I’m on the Legal Marriage Alliance mailing list for Washington State, and after the Massachusetts decision was handed down, someone asked:
If I interpret the decision correctly, in six months time, same-sex couples in Massachusetts will be able to marry. How does this impact out-of-state couples?I responded with a number of bullet points, and I’ve added a little more to them here.
- The court said that not letting same-sex couples marry violates the state constitution and that the legislature has to resolve this in 180 days. I don’t know what happens if that deadline comes and goes with nothing happening. Does the court fine the legislature?
- In Vermont, it was “resolve it or create a parallel institution,” and hence “civil unions” were created, but that’s apparently not an option provided here.
- Hawaii and Alaska sidestepped the issue a few years ago by amending their state constitutions. That evidently takes three years in Massachusetts, while the deadline is six months. An amended constitution could happen anyway, but with a gap where same-sex
marriage is legal. Every year it takes will surely work in our favor.
- Assuming things do progress as we would hope, this directly affects only couples who reside in Massachusetts, as the state can only grant the benefits that the state has power over. But it’s a stepping stone to insisting on those benefits elsewhere.
- According to an Associated Press piece (no longer available at the original site), Massachusetts state law doesn’t allow non-residents to marry there if their marriage would not be legal in the state where they live. A little web research indicates that there is no basic residency requirement. Given that such legal here/not legal there marriages have not been an issue for decades, this may be a law dating to miscegenation times (or earlier). If this law is still on the books, it’s not clear what value or legal weight it has beyond being a stop sign to convince couples to not get married in Massachusetts. In particular, does it have any effect when Massachusetts residents marry and then move elsewhere?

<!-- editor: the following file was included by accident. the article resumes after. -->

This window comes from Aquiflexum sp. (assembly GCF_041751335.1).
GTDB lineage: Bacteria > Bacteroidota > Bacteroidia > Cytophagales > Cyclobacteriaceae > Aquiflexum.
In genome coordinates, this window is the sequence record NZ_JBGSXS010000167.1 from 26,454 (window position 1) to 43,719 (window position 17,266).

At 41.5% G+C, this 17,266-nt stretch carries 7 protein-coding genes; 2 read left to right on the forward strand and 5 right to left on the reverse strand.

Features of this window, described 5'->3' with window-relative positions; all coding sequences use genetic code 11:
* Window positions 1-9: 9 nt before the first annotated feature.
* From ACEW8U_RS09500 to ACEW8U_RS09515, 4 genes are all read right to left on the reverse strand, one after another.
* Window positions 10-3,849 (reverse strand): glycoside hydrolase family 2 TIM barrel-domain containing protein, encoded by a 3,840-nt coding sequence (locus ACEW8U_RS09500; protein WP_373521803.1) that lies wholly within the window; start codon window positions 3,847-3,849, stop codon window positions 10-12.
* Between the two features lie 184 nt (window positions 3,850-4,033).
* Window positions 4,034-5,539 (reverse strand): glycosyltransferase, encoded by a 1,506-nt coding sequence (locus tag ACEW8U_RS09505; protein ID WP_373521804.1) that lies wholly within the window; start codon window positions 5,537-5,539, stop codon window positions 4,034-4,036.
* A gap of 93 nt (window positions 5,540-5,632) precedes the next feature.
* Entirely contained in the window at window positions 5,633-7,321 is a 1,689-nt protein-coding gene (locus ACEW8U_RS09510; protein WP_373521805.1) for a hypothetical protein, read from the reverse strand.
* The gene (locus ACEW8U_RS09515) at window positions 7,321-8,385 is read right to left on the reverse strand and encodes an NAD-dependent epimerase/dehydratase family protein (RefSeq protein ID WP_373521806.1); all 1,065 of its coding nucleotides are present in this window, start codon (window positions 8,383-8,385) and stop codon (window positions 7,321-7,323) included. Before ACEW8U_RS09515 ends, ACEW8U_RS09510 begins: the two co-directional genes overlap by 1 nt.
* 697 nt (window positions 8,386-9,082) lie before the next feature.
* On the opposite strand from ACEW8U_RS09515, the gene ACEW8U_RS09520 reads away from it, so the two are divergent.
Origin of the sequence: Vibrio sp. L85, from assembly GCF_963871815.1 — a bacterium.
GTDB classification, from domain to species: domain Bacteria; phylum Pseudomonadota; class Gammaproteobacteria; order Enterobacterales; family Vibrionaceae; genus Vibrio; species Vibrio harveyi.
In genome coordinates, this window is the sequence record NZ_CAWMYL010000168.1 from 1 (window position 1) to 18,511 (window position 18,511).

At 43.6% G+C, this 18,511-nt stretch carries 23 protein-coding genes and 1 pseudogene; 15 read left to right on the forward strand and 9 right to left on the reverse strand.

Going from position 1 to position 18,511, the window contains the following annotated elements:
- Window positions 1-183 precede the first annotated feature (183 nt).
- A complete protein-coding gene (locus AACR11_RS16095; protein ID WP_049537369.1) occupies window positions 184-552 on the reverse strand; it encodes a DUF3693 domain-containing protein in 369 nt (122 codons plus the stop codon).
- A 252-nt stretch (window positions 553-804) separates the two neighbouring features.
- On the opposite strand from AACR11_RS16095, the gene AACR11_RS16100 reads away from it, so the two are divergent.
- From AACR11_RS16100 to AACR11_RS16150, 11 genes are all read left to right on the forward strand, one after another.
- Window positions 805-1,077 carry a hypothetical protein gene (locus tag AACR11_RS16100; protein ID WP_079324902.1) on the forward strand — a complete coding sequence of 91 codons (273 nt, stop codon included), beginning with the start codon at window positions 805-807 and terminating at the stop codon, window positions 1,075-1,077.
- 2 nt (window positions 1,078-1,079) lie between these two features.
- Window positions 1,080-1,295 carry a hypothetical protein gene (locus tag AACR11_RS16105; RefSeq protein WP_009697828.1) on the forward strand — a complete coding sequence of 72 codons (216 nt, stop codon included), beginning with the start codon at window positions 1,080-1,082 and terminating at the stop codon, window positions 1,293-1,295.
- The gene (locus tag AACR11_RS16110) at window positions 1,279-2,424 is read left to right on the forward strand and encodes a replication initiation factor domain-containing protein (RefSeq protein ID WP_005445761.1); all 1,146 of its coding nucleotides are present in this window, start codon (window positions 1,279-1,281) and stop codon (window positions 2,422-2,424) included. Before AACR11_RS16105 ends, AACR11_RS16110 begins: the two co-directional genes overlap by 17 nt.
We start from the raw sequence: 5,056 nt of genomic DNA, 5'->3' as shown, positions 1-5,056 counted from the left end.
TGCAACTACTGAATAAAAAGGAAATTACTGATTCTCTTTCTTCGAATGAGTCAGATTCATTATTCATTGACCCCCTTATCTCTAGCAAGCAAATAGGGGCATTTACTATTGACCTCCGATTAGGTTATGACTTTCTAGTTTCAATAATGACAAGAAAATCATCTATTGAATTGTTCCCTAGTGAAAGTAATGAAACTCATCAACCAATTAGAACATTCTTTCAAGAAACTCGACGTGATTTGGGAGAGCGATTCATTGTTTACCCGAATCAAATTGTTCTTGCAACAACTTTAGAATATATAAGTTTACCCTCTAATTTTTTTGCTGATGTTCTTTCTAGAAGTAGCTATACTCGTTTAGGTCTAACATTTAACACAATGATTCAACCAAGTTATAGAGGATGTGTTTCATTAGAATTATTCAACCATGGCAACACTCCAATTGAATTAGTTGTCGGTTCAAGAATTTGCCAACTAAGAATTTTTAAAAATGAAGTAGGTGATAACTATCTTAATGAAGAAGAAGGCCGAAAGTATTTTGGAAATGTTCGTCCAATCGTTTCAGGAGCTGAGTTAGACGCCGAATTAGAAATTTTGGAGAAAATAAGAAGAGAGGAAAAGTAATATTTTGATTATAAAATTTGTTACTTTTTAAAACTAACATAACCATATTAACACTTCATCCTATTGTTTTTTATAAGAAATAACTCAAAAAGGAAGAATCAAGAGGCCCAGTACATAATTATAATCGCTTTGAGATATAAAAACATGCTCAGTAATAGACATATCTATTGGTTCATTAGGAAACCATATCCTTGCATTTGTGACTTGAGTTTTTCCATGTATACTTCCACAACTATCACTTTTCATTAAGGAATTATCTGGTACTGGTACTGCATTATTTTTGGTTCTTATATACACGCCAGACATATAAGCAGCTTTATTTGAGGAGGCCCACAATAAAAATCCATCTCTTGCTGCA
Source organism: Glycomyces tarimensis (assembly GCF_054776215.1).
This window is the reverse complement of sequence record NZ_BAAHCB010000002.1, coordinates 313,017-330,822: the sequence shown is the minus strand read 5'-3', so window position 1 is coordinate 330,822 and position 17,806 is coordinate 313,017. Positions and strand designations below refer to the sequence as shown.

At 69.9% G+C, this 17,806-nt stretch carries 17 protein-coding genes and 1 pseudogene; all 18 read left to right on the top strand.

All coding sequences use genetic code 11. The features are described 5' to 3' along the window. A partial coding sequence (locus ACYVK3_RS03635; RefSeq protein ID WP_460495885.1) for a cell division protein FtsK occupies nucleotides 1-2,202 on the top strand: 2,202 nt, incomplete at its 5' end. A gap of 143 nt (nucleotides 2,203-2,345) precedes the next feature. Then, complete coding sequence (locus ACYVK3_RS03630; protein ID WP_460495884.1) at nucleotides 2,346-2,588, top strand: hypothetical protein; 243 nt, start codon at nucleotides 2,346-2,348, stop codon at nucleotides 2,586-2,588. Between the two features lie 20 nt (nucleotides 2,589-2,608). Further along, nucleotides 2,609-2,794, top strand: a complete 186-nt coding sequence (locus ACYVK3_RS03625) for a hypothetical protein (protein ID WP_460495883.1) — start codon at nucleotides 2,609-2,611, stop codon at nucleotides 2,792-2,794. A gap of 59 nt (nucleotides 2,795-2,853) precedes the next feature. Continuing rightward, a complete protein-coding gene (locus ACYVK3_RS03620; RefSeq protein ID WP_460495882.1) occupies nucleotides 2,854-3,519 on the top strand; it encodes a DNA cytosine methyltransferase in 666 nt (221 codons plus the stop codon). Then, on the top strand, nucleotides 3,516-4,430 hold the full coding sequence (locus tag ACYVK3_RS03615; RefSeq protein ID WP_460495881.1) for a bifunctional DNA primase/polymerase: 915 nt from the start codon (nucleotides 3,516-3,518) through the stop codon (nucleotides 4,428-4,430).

- The Massachusetts marriage issue itself is not something which should go to the Supreme Court, as Massachusetts’ definition of marriage is limited to Massachusetts. What would go to the Supreme Court is someone being denied marriage benefits in another state when they are married in Massachusetts, via a violation of the Full Faith and Credit clause of the Constitution. Framed in terms of whether a marriage in one state should be recognized in another, regardless of who the married people are, that’s the same thing that the Supreme Court has already ruled on decades ago, regarding miscegenation (inter-racial marriages) and should be a win for us. (But it ain’t over ’til the fat Justice sings.)
- One potential outcome of this is likely to be a national hodgepodge: some states allowing the marriages, all states being forced to grant the benefits. That might take decades to resolve to where the marriages could be legally done in every state.
Updated on October 21, 2010
Indeed, some of that “hodgepodge” has become the case now, several years later. Some states recognize same-sex marriages done in other states despite not being willing to do them directly. In other cases, states which do not recognize same-sex marriages have refused to grant same-sex divorces (since that would mean tacitly “recognizing” some legitimacy of the marriage, but at the same time, Massachusetts will not do a divorce unless the couple (or at least one member) resides in the state and has for at least a year, leaving those couples high and dry.
The “religion card” idea is still untested, so far as I know.